MiniPwner is an inexpensive and portable device designed to allow the user to quickly gain access to a wired network for penetration testing or do a little war-walking to discover open Wi-Fi networks.
It’s a rather clever little DIY project that cobbles together a portable Wi-Fi router, a USB flash drive, a micro-USB backup battery intended for cellphone use, and a software configuration package. Once you’ve got it all hooked together, what can you do with it? From the MiniPwner guide:
Pen Testing Drop Box: In this mode, the MiniPwner used to establish rogue access to a target network during a penetration test. The penetration tester uses stealth or social engineering techniques to plug the MiniPwner into an available network port. (common locations include conference rooms, unoccupied workstations, the back of IP Telephones, etc.)
Once it is plugged in, the penetration tester can log into the MiniPwner and begin scanning and attacking the network. The MiniPwner can simultaneously establish SSH tunnels through the target network, and also allow the penetration tester to connect to the MiniPwner via Wifi.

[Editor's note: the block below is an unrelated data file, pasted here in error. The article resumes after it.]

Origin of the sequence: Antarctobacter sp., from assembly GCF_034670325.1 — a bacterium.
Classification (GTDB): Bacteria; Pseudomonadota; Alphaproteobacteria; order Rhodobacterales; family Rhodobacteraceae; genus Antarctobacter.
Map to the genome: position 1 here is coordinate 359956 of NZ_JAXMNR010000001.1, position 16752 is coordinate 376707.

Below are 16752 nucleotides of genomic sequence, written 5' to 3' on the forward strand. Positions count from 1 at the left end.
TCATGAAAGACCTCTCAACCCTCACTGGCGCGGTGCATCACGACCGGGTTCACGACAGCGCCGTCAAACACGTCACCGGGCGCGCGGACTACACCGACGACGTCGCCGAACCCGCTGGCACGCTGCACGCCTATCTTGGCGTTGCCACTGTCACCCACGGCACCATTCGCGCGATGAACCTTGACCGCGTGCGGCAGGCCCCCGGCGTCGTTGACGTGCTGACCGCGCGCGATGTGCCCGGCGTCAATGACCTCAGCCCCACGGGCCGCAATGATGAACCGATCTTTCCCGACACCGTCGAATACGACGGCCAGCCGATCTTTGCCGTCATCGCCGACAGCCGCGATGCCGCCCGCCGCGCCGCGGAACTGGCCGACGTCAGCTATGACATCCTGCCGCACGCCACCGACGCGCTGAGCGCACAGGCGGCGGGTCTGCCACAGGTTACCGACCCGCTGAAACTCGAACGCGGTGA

The MiniPwner can run some software directly from the box, such as nmap to map the target network or the samba client to connect to windows shares. Other tools, such as Metasploit or Nessus can be run through the box using a VPN tunnel.
Wireless war-walking: The battery-powered MiniPwner is small enough to fit in your jeans pocket and can run for hours. In wireless war-walking mode you start kismet or aircrack-ng on the MiniPwner and record details about all of the wireless networks detected by the device.
Captive Wifi Portal or Rogue Access Point: Use the Karma application to discover clients and their preferred/trusted networks by passively listening for 802.11 Probe Request frames. From there, individual clients can be targetted by creating a Rogue AP for one of their probed networks (which they may join automatically) or using a custom driver that responds to probes and association requests for any SSID. Higher-level fake services can then capture credentials or exploit client-side vulnerabilities on the host.
Hit up the link below for instructions on how to build your own as well as a full list of all the software included in the bundle.
Jason Fitzpatrick is warranty-voiding DIYer and all around geek. When he's not documenting mods and hacks he's doing his best to make sure a generation of college students graduate knowing they should put their pants on one leg at a time and go on to greatness, just like Bruce Dickinson. You can follow him on Google+ if you'd like.
- Published 01/13/12